Middlesex Part 5 (402–529)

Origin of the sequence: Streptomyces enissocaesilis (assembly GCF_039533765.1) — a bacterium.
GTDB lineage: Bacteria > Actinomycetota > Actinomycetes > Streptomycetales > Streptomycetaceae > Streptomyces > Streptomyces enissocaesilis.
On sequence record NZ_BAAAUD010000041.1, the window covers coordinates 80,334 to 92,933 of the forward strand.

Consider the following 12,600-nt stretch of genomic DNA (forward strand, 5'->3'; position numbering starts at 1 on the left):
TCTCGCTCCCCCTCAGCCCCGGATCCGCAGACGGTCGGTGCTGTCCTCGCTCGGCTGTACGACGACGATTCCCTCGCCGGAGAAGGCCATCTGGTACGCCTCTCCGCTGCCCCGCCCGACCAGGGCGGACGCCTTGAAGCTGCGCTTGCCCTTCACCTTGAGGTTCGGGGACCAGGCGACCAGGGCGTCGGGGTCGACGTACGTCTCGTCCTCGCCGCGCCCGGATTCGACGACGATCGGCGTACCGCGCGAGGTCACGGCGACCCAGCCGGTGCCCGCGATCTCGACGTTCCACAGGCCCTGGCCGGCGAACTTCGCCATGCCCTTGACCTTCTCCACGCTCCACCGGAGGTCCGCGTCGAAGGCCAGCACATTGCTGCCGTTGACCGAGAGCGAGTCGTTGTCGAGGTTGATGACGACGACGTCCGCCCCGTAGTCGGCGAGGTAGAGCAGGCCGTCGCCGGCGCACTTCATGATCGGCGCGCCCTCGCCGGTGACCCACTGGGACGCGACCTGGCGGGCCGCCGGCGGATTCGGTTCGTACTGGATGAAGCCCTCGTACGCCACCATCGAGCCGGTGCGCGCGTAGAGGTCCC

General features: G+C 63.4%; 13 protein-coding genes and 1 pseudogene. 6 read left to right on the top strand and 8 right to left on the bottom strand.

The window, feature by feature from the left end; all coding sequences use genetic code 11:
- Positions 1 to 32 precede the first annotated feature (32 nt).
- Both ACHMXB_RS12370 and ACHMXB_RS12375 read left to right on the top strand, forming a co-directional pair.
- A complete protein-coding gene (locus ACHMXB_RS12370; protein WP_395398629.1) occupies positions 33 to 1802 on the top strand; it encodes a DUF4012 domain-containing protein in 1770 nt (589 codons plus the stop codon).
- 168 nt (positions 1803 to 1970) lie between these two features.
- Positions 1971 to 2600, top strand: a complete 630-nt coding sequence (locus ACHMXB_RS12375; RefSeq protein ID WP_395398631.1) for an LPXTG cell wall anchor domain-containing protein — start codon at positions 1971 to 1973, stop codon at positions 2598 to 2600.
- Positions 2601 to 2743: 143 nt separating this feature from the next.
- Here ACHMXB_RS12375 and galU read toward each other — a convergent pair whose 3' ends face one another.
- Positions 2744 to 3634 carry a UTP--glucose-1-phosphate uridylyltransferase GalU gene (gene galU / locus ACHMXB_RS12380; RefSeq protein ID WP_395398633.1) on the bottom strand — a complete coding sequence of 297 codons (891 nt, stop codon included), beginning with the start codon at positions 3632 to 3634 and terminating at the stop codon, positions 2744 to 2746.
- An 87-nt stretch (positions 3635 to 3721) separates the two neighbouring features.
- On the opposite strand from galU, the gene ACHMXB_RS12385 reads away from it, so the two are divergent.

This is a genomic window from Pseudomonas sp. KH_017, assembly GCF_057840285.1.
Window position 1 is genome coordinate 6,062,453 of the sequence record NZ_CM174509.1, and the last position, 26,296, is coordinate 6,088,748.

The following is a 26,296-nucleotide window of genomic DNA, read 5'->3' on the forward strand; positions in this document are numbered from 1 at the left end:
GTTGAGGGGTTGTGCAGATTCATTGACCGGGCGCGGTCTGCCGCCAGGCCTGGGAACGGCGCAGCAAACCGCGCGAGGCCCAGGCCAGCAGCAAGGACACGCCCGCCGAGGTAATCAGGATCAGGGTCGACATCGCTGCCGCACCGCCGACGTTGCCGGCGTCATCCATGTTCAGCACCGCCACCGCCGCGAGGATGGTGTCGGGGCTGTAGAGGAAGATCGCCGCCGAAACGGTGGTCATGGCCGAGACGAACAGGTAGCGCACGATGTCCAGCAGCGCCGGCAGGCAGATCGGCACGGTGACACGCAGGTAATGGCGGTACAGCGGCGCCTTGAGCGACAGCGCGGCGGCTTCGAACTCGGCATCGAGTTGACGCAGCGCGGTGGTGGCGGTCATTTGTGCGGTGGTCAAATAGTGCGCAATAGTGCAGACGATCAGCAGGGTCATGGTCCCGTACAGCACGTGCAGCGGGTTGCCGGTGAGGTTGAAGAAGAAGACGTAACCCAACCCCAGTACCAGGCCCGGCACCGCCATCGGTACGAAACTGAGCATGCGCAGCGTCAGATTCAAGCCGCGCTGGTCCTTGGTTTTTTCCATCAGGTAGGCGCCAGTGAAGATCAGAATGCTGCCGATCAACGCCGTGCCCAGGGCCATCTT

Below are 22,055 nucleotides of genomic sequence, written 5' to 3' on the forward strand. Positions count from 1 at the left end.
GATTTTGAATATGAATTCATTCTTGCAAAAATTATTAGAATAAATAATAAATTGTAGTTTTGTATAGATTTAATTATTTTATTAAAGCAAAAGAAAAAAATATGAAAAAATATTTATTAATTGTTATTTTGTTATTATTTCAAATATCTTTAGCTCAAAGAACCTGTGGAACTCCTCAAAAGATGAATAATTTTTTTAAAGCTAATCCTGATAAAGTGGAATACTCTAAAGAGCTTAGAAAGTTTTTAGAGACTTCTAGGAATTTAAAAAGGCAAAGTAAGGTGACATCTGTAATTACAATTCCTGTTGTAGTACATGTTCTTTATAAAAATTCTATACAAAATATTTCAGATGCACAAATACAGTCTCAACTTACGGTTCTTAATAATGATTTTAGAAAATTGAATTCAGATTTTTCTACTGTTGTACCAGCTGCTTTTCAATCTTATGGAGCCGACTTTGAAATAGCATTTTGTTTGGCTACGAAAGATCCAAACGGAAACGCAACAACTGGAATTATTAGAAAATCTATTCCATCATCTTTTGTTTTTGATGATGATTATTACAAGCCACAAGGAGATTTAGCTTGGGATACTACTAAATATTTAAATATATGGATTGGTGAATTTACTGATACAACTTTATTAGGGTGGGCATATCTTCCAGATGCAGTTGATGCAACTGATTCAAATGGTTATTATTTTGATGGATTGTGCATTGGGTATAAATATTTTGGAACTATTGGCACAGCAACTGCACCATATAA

This final part of the book finds Cal/Calliope running away being operated on, but what Cal/Calliope is also running away from is having to face who he/she is becoming. Afraid of what will happen if he/she becomes something “abnormal” in society, Cal/Calliope finds him/herself confused and scared. The conclusion to this book with Cal/Calliope’s time at 69’s and then the kidnapping and hostage situation continues to allow Eugenides to explore identity and what it really is. We are introduced to the character Zora who in a way is a foil to Cal/Calliope. Currently unable to accept who he/she has become Cal/Calliope struggles with his/her identity. Due to societal pressures to be like everybody else the idea of being something so wildly different from everybody else is terrifying because of what those who are viewed as different must face. This causes Cal/Calliope to pose the question to Zora, “Why did you ever tell anybody?” This is answered with a response that juxtaposes Cal/Calliope’s extreme fear of who he/she, “I want people to know, Cal.” This answer opens up new thoughts and possibilities that Cal/Calliope hadn’t previously given his/herself the opportunity to think. With changing times, maybe it’s possible to be accepted. Not necessarily by everyone, but at least people who truly care and matter. This fear isn’t absolved by Zora’s confidence and support however at the end of the book, we do see it wane tremendously. Chapter 11 comes to pick Cal/Calliope from jail and Cal/Calliope realizes that the people who love her can accept her. As each remaining important family sees Calliope and the transformation she has made into Cal, the fear of being rebuffed by those she cares about continues to disappear. As she meets her mother though there is an initial shock and the sadness of a mother who doesn’t see the person she once raised, he/she recognizes in her mother that she “was going to try to accept things.” The final person in this chain of people she had grown up with and feared the response of is Desdemona. In my initial reflections I believed that Desdemona’s traditional views would make it hard for her to accept who Cal/Calliope would and had become. However, Desdemona was incredibly quick to not only accept it, but to move past it. Continuing to blame herself for the original sin that her and Lefty committed. In the final chapters of the book the reader can finally see the narrator making more progression towards opening up towards other people. Progress Cal/Calliope thought that he/she was never going to be able to make, and was disappointed by the writing being unable to help him/her with is finally made with the reintroduction of Julie into his current life. As Cal/Calliope in his//her teenage years finally is re-accepted by his family, by finally allowing them to see the transformation that he has made, he also opens up to Julie. In the final chapter of the book, Eugenides draws a final parallel between the possibility Cal/Calliope sees as he/she guards the door from Milton’s spirit and as he/she finally allows a new person in. A beginning to the acceptance of his/her identity and what he/she can be in the future.